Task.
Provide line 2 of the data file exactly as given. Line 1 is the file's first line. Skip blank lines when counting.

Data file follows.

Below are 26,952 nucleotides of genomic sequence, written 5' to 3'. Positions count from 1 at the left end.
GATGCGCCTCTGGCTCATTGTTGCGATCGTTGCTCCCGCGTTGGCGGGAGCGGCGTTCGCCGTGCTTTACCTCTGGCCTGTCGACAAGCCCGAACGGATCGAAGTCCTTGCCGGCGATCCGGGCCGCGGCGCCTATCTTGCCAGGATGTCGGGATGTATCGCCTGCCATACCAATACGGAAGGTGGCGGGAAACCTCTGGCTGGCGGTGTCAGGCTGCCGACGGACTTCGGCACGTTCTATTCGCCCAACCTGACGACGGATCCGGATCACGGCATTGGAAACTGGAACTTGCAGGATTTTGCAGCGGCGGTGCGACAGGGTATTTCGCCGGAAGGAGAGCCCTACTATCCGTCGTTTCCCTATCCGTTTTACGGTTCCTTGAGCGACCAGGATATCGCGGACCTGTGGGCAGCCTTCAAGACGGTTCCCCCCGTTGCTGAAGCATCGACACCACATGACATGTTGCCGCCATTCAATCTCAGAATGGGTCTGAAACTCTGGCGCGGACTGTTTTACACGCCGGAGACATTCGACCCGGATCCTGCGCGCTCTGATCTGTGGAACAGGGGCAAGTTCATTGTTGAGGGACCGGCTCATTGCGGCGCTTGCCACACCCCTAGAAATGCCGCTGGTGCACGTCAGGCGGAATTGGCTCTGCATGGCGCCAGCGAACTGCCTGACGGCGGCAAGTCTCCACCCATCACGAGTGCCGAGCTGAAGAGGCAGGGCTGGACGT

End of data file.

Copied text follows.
GATGCGCCTCTGGCTCATTGTTGCGATCGTTGCTCCCGCGTTGGCGGGAGCGGCGTTCGCCGTGCTTTACCTCTGGCCTGTCGACAAGCCCGAACGGATCGAAGTCCTTGCCGGCGATCCGGGCCGCGGCGCCTATCTTGCCAGGATGTCGGGATGTATCGCCTGCCATACCAATACGGAAGGTGGCGGGAAACCTCTGGCTGGCGGTGTCAGGCTGCCGACGGACTTCGGCACGTTCTATTCGCCCAACCTGACGACGGATCCGGATCACGGCATTGGAAACTGGAACTTGCAGGATTTTGCAGCGGCGGTGCGACAGGGTATTTCGCCGGAAGGAGAGCCCTACTATCCGTCGTTTCCCTATCCGTTTTACGGTTCCTTGAGCGACCAGGATATCGCGGACCTGTGGGCAGCCTTCAAGACGGTTCCCCCCGTTGCTGAAGCATCGACACCACATGACATGTTGCCGCCATTCAATCTCAGAATGGGTCTGAAACTCTGGCGCGGACTGTTTTACACGCCGGAGACATTCGACCCGGATCCTGCGCGCTCTGATCTGTGGAACAGGGGCAAGTTCATTGTTGAGGGACCGGCTCATTGCGGCGCTTGCCACACCCCTAGAAATGCCGCTGGTGCACGTCAGGCGGAATTGGCTCTGCATGGCGCCAGCGAACTGCCTGACGGCGGCAAGTCTCCACCCATCACGAGTGCCGAGCTGAAGAGGCAGGGCTGGACGT